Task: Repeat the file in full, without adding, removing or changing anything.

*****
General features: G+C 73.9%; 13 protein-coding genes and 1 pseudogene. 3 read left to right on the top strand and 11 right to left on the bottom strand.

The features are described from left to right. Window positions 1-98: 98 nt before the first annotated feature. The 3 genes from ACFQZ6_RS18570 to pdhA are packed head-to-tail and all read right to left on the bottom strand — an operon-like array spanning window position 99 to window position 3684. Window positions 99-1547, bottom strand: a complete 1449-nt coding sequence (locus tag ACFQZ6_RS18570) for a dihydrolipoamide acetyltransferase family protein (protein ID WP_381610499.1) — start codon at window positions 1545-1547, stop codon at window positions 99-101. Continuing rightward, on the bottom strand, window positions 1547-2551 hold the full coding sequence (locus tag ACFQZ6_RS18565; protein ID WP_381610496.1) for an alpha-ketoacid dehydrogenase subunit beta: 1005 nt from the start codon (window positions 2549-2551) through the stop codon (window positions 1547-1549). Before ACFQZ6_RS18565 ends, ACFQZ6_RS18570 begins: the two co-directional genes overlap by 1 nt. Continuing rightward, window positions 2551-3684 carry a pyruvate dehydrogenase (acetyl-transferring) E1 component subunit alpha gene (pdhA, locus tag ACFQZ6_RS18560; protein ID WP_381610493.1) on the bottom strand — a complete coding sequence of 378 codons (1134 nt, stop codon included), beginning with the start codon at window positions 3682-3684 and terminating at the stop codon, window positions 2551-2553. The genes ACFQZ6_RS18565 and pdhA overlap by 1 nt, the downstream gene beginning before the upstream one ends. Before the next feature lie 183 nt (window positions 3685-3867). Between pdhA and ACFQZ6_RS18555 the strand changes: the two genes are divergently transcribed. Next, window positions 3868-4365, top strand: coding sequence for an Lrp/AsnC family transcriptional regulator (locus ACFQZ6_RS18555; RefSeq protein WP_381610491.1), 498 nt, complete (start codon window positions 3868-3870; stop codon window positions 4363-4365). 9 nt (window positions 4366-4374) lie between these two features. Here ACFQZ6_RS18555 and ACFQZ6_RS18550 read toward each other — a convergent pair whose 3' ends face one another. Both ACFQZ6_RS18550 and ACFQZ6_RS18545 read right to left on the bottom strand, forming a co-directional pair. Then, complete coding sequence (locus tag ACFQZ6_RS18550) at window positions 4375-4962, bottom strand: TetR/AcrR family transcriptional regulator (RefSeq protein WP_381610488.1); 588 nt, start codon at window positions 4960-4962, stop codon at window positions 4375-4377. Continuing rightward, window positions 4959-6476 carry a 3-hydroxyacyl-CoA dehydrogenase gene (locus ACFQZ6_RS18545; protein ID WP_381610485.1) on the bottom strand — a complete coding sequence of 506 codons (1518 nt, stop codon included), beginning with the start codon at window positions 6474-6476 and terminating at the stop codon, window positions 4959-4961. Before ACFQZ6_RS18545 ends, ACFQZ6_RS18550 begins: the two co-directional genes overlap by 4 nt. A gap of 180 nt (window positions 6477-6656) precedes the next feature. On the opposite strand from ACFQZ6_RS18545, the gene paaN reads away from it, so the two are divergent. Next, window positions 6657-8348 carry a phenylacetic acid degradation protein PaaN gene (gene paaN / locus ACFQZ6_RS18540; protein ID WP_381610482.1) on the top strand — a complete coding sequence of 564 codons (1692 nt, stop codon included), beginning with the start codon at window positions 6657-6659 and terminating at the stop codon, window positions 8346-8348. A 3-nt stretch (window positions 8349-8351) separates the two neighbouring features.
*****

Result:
General features: G+C 73.9%; 13 protein-coding genes and 1 pseudogene. 3 read left to right on the top strand and 11 right to left on the bottom strand.

The features are described from left to right. Window positions 1-98: 98 nt before the first annotated feature. The 3 genes from ACFQZ6_RS18570 to pdhA are packed head-to-tail and all read right to left on the bottom strand — an operon-like array spanning window position 99 to window position 3684. Window positions 99-1547, bottom strand: a complete 1449-nt coding sequence (locus tag ACFQZ6_RS18570) for a dihydrolipoamide acetyltransferase family protein (protein ID WP_381610499.1) — start codon at window positions 1545-1547, stop codon at window positions 99-101. Continuing rightward, on the bottom strand, window positions 1547-2551 hold the full coding sequence (locus tag ACFQZ6_RS18565; protein ID WP_381610496.1) for an alpha-ketoacid dehydrogenase subunit beta: 1005 nt from the start codon (window positions 2549-2551) through the stop codon (window positions 1547-1549). Before ACFQZ6_RS18565 ends, ACFQZ6_RS18570 begins: the two co-directional genes overlap by 1 nt. Continuing rightward, window positions 2551-3684 carry a pyruvate dehydrogenase (acetyl-transferring) E1 component subunit alpha gene (pdhA, locus tag ACFQZ6_RS18560; protein ID WP_381610493.1) on the bottom strand — a complete coding sequence of 378 codons (1134 nt, stop codon included), beginning with the start codon at window positions 3682-3684 and terminating at the stop codon, window positions 2551-2553. The genes ACFQZ6_RS18565 and pdhA overlap by 1 nt, the downstream gene beginning before the upstream one ends. Before the next feature lie 183 nt (window positions 3685-3867). Between pdhA and ACFQZ6_RS18555 the strand changes: the two genes are divergently transcribed. Next, window positions 3868-4365, top strand: coding sequence for an Lrp/AsnC family transcriptional regulator (locus ACFQZ6_RS18555; RefSeq protein WP_381610491.1), 498 nt, complete (start codon window positions 3868-3870; stop codon window positions 4363-4365). 9 nt (window positions 4366-4374) lie between these two features. Here ACFQZ6_RS18555 and ACFQZ6_RS18550 read toward each other — a convergent pair whose 3' ends face one another. Both ACFQZ6_RS18550 and ACFQZ6_RS18545 read right to left on the bottom strand, forming a co-directional pair. Then, complete coding sequence (locus tag ACFQZ6_RS18550) at window positions 4375-4962, bottom strand: TetR/AcrR family transcriptional regulator (RefSeq protein WP_381610488.1); 588 nt, start codon at window positions 4960-4962, stop codon at window positions 4375-4377. Continuing rightward, window positions 4959-6476 carry a 3-hydroxyacyl-CoA dehydrogenase gene (locus ACFQZ6_RS18545; protein ID WP_381610485.1) on the bottom strand — a complete coding sequence of 506 codons (1518 nt, stop codon included), beginning with the start codon at window positions 6474-6476 and terminating at the stop codon, window positions 4959-4961. Before ACFQZ6_RS18545 ends, ACFQZ6_RS18550 begins: the two co-directional genes overlap by 4 nt. A gap of 180 nt (window positions 6477-6656) precedes the next feature. On the opposite strand from ACFQZ6_RS18545, the gene paaN reads away from it, so the two are divergent. Next, window positions 6657-8348 carry a phenylacetic acid degradation protein PaaN gene (gene paaN / locus ACFQZ6_RS18540; protein ID WP_381610482.1) on the top strand — a complete coding sequence of 564 codons (1692 nt, stop codon included), beginning with the start codon at window positions 6657-6659 and terminating at the stop codon, window positions 8346-8348. A 3-nt stretch (window positions 8349-8351) separates the two neighbouring features.